Recently scientists in Iceland collected 2,636 Icelander’s complete DNA, which is entirely unprecedented as it is the largest collection ever analyzed in a single human population. With this amount of genetic information, scientists were able to accurately come up with more than 150,000 partial and 10,000 full genomes. With this discovery came a host of previously unknown gene mutations that play a role in illnesses such as heart disease, gallstones, and Alzheimer’s. For example, 8 people were found with the gene MYL4 that is a mutation for an early onset of an irregular heartbeat. Another strange gene that was found was the ABDB4, which increases the risk of gallstones and the ABCA7 gene that increases Alzheimer’s disease. Interestingly enough, there was a mutation that influences the level of hormone production that stimulates the thyroid gland. However, if Icelanders get the mutation from their mother they produce more hormones, whereas if they get it from their father they produce less. Decode, which is the name of the project, looked specifically for human knockouts and found nearly 8 percent of Icelanders lacking a working version of a gene.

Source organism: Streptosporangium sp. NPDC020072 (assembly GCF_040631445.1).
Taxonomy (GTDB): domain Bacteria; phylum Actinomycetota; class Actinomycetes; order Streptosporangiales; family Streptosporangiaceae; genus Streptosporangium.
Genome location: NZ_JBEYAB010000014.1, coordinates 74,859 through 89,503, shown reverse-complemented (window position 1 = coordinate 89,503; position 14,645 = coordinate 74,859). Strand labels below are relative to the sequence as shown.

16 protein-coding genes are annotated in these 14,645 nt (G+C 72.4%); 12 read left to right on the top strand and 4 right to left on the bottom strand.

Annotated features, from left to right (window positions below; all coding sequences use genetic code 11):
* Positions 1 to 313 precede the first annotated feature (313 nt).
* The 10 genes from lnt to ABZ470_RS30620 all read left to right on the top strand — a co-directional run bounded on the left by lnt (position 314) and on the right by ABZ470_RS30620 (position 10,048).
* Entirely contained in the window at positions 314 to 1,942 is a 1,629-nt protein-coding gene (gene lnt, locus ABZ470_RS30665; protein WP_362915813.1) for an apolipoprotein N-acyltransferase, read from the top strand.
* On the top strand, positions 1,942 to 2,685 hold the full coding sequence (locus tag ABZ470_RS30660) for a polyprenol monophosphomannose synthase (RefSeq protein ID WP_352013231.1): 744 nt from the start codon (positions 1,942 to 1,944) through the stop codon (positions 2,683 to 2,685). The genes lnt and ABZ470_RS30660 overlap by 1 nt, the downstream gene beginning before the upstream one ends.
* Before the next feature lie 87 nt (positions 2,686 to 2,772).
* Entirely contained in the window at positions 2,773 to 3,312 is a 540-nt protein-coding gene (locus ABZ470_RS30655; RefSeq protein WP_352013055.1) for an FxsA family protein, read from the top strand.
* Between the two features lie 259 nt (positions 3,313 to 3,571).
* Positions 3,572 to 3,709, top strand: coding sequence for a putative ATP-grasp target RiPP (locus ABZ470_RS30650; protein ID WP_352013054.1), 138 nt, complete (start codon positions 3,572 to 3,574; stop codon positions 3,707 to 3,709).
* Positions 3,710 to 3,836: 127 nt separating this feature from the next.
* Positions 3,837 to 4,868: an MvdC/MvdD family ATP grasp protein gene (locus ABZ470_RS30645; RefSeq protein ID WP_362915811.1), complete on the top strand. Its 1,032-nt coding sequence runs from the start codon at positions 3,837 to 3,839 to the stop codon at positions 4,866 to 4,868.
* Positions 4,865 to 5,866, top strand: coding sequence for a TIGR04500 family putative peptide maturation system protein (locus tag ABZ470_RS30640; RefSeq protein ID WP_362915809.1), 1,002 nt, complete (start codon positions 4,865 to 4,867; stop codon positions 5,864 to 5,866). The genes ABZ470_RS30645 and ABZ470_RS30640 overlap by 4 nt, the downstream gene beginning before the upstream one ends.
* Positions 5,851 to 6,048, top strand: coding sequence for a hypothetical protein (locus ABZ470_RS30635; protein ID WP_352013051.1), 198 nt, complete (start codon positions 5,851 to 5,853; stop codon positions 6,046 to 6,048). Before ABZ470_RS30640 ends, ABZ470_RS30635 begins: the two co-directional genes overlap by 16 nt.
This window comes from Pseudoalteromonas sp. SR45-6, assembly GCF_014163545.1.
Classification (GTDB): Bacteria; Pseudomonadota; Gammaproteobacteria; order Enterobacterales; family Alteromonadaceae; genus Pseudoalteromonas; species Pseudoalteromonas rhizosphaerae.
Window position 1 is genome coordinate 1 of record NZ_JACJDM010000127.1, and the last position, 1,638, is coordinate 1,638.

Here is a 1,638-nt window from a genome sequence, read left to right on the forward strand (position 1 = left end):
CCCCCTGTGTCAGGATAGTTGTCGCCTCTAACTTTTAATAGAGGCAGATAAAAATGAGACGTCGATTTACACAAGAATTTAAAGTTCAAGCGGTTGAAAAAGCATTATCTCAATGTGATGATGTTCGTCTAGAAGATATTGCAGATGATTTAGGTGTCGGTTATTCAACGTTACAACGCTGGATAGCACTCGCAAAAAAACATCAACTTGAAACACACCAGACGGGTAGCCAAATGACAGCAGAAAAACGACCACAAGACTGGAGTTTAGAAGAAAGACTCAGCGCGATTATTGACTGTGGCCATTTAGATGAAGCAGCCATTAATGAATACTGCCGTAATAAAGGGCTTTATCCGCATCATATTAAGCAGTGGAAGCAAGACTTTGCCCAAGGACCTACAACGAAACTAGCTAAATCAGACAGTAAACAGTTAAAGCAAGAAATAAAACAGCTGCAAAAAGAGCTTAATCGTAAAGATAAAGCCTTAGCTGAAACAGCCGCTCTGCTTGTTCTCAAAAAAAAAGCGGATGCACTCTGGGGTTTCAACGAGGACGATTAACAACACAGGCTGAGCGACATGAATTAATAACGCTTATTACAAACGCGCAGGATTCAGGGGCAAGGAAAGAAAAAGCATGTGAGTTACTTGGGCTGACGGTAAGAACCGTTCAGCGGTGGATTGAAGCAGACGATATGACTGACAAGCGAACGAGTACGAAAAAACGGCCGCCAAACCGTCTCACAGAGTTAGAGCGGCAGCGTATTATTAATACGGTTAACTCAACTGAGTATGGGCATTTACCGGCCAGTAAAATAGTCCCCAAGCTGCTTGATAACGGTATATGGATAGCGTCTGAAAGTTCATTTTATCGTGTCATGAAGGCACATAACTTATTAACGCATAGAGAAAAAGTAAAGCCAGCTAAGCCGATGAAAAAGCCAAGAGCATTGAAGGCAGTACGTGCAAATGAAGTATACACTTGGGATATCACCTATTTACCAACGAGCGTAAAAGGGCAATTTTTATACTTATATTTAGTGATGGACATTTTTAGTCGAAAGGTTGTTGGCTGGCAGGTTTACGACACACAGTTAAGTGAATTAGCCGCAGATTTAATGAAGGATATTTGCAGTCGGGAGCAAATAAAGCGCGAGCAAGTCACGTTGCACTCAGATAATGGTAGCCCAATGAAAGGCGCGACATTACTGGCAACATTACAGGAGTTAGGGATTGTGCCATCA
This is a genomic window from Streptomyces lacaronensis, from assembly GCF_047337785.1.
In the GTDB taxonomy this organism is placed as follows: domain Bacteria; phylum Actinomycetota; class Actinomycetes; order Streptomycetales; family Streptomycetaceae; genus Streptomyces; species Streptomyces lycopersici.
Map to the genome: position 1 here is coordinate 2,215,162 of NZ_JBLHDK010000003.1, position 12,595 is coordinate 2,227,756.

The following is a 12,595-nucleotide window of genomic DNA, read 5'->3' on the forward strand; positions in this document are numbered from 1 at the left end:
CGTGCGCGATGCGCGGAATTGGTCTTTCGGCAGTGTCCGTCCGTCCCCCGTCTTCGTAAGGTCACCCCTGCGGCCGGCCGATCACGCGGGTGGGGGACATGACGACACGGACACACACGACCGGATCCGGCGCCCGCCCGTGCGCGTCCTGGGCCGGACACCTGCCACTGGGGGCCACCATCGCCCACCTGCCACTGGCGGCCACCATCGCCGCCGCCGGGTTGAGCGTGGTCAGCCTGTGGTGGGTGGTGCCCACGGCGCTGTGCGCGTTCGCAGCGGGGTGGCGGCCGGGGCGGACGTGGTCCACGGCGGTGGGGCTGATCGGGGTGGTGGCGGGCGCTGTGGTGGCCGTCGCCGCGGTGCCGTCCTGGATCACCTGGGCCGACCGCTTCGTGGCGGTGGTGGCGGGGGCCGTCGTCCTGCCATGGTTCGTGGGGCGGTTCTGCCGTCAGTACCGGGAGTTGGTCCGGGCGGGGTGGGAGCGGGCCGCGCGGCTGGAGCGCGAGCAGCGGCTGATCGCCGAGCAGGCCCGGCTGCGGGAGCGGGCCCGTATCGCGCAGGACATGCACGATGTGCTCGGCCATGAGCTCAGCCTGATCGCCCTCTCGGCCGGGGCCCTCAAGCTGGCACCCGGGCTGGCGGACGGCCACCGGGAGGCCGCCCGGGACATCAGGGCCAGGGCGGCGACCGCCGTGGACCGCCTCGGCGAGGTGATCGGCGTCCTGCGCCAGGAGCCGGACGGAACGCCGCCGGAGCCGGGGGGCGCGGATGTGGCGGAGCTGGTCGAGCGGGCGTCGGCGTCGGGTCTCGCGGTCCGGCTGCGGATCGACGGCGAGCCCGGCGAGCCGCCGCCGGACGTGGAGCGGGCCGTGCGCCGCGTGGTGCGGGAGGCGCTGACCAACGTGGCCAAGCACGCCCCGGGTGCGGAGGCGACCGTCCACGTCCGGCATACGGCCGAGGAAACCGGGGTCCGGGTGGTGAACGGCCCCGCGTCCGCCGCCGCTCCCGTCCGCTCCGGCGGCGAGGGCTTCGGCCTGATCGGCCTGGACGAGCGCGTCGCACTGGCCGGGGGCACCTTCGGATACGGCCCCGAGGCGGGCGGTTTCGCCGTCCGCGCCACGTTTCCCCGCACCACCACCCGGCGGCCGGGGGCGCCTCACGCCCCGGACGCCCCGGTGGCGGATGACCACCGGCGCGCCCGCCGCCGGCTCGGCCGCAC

I found this article interesting because of the discovery of new and previously rare mutations. What Iceland is doing is something that the United States should get on board with because the more genomes you have, the more you might discover and possibly treat new diseases in the future. The article also describes Iceland as a “fertile” country for genetics research because of its low genetic diversity, which makes it easier for scientists to detect genetic variants that raise risks of possible diseases. With this being said perhaps more attention should be directed towards collecting and studying more Icelander’s genomes.